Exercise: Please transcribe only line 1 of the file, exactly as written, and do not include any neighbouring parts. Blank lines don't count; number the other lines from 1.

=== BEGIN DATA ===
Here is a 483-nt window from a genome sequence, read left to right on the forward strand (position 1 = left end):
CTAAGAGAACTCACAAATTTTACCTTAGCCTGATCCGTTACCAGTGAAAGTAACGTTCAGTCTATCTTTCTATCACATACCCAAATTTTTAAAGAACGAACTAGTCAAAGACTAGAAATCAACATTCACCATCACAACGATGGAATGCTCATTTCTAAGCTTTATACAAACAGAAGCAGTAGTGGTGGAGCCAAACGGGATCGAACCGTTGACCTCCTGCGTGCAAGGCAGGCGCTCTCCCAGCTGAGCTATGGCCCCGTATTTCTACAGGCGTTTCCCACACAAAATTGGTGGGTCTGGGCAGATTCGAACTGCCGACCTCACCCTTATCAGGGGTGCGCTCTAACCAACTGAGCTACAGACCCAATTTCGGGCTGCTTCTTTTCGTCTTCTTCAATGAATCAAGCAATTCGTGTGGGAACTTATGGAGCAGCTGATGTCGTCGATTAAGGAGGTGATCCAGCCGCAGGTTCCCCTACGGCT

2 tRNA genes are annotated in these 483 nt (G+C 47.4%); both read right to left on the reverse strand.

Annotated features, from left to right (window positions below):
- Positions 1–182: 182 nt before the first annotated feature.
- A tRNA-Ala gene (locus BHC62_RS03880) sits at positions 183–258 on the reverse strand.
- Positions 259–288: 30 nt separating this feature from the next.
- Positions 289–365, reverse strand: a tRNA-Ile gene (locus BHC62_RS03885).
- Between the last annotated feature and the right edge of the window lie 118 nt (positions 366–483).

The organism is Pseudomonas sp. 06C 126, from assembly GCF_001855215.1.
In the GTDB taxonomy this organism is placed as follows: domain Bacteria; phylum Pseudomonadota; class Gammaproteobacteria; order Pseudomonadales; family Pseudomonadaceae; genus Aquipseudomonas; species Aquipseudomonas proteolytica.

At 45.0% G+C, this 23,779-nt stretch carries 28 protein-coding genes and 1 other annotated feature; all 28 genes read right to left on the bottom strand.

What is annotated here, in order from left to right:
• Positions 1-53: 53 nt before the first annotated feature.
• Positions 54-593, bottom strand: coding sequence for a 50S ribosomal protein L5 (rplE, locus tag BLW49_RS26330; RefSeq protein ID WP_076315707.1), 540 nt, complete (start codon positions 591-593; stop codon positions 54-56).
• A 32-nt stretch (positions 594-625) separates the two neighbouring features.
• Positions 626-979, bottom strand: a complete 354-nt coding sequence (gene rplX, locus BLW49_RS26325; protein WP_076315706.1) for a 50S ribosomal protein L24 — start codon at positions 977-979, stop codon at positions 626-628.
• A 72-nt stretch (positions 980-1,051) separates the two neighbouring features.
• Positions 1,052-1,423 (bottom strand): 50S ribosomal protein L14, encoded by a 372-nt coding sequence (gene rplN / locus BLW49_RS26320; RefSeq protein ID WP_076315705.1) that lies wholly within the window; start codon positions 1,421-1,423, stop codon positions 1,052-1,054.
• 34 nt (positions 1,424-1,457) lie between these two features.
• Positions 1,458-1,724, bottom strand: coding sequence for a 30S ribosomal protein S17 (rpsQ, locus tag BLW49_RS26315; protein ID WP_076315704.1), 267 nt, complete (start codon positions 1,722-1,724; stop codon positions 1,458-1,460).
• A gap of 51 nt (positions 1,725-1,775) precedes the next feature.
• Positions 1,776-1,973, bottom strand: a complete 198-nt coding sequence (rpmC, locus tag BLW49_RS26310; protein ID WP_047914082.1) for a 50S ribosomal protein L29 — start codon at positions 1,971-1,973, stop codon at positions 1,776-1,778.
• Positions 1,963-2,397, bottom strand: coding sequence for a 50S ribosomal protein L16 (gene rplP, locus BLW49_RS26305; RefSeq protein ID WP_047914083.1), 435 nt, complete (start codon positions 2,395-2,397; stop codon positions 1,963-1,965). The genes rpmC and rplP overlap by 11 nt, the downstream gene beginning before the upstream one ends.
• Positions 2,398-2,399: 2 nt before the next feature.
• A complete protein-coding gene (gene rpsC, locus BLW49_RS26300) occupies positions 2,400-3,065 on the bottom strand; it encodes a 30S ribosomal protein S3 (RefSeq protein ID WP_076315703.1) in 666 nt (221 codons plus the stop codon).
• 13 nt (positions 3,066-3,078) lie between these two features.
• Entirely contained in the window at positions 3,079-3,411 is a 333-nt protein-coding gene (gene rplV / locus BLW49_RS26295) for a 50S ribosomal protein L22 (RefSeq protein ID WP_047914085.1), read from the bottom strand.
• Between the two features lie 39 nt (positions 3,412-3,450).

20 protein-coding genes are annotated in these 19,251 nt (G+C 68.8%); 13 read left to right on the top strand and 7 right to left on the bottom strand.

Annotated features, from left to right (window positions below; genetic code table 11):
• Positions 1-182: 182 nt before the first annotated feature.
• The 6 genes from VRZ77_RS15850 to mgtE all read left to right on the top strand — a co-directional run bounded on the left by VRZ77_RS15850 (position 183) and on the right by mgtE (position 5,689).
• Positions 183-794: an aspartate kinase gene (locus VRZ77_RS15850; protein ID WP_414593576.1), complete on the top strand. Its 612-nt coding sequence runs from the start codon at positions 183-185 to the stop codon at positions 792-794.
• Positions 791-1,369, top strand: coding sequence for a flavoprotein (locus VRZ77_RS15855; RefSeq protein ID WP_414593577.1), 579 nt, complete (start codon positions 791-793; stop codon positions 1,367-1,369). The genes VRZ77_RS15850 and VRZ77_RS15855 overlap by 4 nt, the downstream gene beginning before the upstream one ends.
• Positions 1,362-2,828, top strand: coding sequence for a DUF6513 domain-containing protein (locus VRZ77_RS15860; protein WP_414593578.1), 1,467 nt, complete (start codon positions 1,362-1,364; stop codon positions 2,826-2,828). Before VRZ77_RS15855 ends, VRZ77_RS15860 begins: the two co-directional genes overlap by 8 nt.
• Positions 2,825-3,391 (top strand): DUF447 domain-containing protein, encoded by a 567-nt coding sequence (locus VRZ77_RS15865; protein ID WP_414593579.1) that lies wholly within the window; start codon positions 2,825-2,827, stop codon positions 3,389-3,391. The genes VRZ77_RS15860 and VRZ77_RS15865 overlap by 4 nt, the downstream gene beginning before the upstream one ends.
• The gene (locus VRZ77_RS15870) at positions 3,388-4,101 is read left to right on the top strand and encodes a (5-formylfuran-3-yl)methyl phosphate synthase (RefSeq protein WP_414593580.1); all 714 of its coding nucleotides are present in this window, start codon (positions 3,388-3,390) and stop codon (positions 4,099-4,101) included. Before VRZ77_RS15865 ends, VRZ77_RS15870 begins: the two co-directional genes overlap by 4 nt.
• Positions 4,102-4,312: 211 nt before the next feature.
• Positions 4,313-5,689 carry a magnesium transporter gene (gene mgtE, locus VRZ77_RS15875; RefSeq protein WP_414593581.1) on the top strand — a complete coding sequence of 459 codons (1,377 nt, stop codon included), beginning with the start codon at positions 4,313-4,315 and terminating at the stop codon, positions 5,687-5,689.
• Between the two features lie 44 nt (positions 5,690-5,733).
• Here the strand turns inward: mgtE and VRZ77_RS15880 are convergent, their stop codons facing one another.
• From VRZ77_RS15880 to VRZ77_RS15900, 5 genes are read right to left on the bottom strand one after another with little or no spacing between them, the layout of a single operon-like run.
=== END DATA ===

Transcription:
Here is a 483-nt window from a genome sequence, read left to right on the forward strand (position 1 = left end):